## PHP float calculation error when subtracting

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I have a very strange issue. If I subtract 2 float vars where one is the result of a mathematical operation I get a wrong value.

Example:

var_dump($remaining); var_dump($this->hours_sub['personal']); echo $remaining-$this->hours_sub['personal'];

This it the output:

float 5.4 float 1.4 5.3290705182008E-15

**5.4-1.4** should be **4**
If I add the two values the result is correct.

Where is my mistake? It can not be a rounding issue.

If still somebody reach this page with similar problems where floating number subtraction causes error or strange values. I want to explain this problem with a bit more details.

It is not directly related to PHP and it is not a bug. However, every programmer should be aware of this issue.

This problem even took many lives two decades ago.

On 25 February 1991 this problem in floating number calculation in a MIM-104 Patriot missile battery prevented it intercepting an incoming Scud missile in Dhahran, Saudi Arabia, contributing to the death of 28 soldiers from the U.S. Army's 14th Quartermaster Detachment.

But why it happens?

The reason is that floating point values represent a limited precision. So, a value might not have the same string representation after any processing. It also includes writing a floating point value in your script and directly printing it without any mathematical operations.

Just a simple example:

$a = '36'; $b = '-35.99'; echo ($a + $b);

You would expect it to print `0.01`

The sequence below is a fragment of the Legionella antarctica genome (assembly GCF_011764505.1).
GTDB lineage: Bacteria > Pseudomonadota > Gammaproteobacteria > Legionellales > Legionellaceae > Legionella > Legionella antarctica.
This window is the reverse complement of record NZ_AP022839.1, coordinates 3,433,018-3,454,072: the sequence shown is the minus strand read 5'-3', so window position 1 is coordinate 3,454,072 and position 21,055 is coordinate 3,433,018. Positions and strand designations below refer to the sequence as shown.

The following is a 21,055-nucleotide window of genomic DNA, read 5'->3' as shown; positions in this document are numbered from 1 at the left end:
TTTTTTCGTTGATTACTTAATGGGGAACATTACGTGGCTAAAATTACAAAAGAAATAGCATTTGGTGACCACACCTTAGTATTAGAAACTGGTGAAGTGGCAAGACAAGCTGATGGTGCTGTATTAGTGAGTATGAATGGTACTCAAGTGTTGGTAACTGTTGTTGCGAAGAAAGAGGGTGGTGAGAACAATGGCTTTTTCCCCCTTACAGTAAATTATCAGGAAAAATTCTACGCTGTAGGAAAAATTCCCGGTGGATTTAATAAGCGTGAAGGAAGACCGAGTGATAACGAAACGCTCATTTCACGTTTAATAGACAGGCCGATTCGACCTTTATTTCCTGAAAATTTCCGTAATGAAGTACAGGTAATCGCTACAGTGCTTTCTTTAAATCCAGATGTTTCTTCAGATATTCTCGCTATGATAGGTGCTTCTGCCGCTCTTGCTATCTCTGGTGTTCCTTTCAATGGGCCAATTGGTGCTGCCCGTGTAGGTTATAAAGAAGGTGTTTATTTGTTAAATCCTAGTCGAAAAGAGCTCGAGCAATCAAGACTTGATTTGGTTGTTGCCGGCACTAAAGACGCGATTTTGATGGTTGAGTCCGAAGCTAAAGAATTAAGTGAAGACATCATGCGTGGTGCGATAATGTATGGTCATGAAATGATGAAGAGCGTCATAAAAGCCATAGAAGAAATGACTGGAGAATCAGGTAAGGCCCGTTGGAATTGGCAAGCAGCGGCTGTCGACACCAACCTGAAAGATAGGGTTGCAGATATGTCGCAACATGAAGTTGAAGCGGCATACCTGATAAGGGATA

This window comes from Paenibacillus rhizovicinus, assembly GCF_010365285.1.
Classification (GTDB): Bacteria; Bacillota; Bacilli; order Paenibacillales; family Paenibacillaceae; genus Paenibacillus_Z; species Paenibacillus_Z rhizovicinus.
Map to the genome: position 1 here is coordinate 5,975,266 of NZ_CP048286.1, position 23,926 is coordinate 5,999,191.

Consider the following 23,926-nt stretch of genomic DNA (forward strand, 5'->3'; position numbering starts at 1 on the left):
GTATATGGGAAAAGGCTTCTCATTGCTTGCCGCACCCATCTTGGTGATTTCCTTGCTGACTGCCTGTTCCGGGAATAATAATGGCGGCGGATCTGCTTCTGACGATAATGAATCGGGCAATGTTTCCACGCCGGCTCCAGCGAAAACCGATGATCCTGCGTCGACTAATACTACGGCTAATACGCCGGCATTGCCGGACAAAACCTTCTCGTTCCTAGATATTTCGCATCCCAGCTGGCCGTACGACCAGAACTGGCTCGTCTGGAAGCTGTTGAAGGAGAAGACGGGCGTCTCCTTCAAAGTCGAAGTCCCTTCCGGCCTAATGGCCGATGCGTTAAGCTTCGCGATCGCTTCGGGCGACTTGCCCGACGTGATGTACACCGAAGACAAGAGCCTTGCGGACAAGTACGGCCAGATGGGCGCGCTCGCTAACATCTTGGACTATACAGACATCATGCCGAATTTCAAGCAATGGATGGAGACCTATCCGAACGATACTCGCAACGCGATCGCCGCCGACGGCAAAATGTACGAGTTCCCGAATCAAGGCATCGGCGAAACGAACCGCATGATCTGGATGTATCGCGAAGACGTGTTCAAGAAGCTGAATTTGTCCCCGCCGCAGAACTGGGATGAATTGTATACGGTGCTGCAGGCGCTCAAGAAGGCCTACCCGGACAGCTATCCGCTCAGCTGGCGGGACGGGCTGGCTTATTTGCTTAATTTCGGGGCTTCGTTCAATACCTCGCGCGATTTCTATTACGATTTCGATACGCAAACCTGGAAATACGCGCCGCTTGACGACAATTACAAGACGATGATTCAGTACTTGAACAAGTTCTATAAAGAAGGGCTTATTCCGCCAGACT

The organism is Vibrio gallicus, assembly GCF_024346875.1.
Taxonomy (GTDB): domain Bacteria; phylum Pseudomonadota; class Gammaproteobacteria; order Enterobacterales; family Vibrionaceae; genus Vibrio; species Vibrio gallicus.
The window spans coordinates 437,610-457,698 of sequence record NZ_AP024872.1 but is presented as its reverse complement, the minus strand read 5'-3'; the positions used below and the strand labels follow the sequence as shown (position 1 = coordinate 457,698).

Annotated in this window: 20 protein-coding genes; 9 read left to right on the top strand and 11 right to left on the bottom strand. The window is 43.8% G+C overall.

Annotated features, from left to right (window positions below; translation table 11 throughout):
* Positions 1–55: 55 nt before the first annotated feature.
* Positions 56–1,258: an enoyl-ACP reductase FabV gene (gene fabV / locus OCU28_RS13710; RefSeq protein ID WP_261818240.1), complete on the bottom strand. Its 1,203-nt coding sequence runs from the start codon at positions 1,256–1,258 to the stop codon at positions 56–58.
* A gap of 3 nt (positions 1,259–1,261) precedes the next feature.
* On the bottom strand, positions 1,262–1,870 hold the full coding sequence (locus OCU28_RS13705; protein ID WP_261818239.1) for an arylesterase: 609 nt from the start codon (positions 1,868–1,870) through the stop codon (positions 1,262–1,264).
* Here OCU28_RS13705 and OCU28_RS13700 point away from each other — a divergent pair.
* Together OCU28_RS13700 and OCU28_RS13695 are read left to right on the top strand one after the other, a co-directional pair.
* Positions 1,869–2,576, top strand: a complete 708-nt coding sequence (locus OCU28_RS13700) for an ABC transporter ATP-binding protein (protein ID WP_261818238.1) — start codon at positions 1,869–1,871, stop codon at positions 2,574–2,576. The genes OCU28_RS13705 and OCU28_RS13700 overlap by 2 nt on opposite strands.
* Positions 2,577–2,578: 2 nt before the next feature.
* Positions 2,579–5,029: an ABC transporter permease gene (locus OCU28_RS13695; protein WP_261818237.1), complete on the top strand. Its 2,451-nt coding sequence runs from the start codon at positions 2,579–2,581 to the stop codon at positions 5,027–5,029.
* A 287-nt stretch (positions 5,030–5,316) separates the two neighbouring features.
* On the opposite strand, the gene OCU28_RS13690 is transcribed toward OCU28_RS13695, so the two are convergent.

, right?
But it will print a very strange answer like `0.009999999999998`

Like other numbers, floating point numbers double or float is stored in memory as a string of 0's and 1's. How floating point differs from integer is in how we interpret the 0's and 1's when we want to look at them. There are many standards how they are stored.

Floating-point numbers are typically packed into a computer datum as the sign bit, the exponent field, and the significand or mantissa, from left to right....

Decimal numbers are not well represented in binary due to lack of enough space. So, you can't express `1/3`

exactly as it's `0.3333333...`

, right? Why we can't represent `0.01`

as a binary float number is for the same reason. `1/100`

is `0.00000010100011110101110000.....`

with a repeating `10100011110101110000`

.

If `0.01`

is kept in simplified and system-truncated form of `01000111101011100001010`

in binary, when it is translated back to decimal, it would be read like `0.0099999....`

depending on system (64bit computers will give you much better precision than 32-bits). Operating system decides in this case whether to print it as it sees or how to make it in more human-readable way. So, it is machine-dependent how they want to represent it. But it can be protected in language level with different methods.

If you format the result using

echo number_format(0.009999999999998, 2);

it will print `0.01`

.

It is because in this case you instruct how it should be read and how precision you require.

Note number_format() is not the only function, a few other functions and ways can be used to tell the programming language about the precision expectation.

**PHP. result of the subtraction of two floating point numbers,** None of the numbers in your code can be expressed exactly in binary floating point. They have all been rounded somehow. The question is PHP can only represent either 32 bit or 64 bit integers (depending on your install). So if an integer exceeds the size of the native int type (2.1 billion for 32bit, 9.2 x10^18, or 9.2 billion billion for signed ints), PHP will convert the int into a float.

In addition to using number_format(), there are three other ways to obtain the correct result. One involves doing a little math, as follows:

<?php $a = '36'; $b = '-35.99'; $a *= 100; $b *= 100; echo (($a + $b)/100),"\n";

See demo

Or, you could simply use printf():

<?php $a = '36'; $b = '-35.99'; printf("\n%.2f",($a+$b));

See demo

Note, without the precision specifier, the printf() result will contain trailing zero decimals, as follows: `0.010000`

You also could also utilize the BC Math function bcadd(), as follows:

<?php $a = '36'; $b = '-35.99'; echo "\n",bcadd($a,$b,2);

See demo